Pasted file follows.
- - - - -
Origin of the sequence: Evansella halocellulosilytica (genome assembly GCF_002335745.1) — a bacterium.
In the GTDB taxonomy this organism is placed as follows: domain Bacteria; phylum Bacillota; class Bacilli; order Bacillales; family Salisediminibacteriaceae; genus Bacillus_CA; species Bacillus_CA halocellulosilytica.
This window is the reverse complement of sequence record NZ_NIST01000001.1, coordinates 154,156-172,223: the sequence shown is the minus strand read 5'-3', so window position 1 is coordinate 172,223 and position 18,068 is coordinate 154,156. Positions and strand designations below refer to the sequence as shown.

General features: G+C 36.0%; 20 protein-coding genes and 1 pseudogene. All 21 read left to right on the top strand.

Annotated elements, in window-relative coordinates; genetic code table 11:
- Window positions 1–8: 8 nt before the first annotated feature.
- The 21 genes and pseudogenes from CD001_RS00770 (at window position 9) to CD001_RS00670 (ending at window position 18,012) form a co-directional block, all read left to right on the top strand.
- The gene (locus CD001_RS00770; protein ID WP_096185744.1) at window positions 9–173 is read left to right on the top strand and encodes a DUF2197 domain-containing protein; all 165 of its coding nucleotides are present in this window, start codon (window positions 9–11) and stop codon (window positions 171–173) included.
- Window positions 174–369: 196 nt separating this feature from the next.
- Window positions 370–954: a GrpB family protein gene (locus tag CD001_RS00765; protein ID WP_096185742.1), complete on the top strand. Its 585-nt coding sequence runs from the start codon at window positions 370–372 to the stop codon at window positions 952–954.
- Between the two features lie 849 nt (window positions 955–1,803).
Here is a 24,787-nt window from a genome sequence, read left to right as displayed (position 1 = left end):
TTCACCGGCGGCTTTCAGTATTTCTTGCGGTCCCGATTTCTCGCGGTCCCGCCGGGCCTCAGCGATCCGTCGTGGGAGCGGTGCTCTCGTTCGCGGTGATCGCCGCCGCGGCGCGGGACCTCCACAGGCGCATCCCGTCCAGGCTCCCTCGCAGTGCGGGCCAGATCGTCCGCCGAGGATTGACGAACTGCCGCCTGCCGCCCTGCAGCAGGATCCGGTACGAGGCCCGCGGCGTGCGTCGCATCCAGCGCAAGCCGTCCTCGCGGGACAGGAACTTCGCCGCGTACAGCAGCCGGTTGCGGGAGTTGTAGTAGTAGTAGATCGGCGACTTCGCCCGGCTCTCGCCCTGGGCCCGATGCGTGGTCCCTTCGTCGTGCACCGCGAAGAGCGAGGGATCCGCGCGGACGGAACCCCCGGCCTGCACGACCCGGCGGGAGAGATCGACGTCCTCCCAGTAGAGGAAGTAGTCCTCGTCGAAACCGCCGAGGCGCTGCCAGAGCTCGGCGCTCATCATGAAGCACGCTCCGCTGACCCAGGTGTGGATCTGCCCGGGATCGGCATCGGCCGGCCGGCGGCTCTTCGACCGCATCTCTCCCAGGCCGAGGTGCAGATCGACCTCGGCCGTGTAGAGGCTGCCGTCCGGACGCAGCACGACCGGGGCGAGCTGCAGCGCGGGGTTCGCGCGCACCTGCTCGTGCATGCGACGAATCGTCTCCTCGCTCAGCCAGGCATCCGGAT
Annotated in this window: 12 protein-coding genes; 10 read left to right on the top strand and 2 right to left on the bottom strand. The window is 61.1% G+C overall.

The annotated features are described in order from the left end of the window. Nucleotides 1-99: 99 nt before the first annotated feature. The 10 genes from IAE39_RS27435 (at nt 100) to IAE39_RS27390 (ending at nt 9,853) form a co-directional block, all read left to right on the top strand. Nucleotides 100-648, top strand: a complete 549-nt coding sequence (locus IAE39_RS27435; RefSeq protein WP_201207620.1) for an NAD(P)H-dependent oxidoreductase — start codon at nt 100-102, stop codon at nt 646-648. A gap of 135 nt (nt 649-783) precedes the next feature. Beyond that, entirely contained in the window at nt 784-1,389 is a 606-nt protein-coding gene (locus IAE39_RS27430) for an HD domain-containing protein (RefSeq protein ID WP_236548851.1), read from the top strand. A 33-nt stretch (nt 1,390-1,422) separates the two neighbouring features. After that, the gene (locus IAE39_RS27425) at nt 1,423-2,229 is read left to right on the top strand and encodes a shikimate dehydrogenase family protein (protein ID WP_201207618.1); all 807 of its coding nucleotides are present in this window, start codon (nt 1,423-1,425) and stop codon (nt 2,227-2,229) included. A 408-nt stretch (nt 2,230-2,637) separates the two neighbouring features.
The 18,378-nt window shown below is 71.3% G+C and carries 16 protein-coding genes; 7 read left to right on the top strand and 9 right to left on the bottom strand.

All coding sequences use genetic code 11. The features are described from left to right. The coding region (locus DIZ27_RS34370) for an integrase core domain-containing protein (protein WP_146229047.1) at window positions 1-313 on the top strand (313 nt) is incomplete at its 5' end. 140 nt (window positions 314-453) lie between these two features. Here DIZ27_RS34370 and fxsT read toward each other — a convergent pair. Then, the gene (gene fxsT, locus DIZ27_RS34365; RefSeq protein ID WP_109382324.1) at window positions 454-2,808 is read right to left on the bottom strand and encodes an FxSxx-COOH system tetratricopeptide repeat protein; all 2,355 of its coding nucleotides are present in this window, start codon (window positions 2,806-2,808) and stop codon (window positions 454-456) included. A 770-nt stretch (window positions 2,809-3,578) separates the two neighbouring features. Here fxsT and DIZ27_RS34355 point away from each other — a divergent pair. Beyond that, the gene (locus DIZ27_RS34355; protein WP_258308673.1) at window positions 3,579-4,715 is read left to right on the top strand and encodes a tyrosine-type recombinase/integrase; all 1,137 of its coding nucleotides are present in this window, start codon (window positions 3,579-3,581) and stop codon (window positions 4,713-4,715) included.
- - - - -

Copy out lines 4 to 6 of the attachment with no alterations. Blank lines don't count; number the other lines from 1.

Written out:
General features: G+C 36.0%; 20 protein-coding genes and 1 pseudogene. All 21 read left to right on the top strand.

Annotated elements, in window-relative coordinates; genetic code table 11:
- Window positions 1–8: 8 nt before the first annotated feature.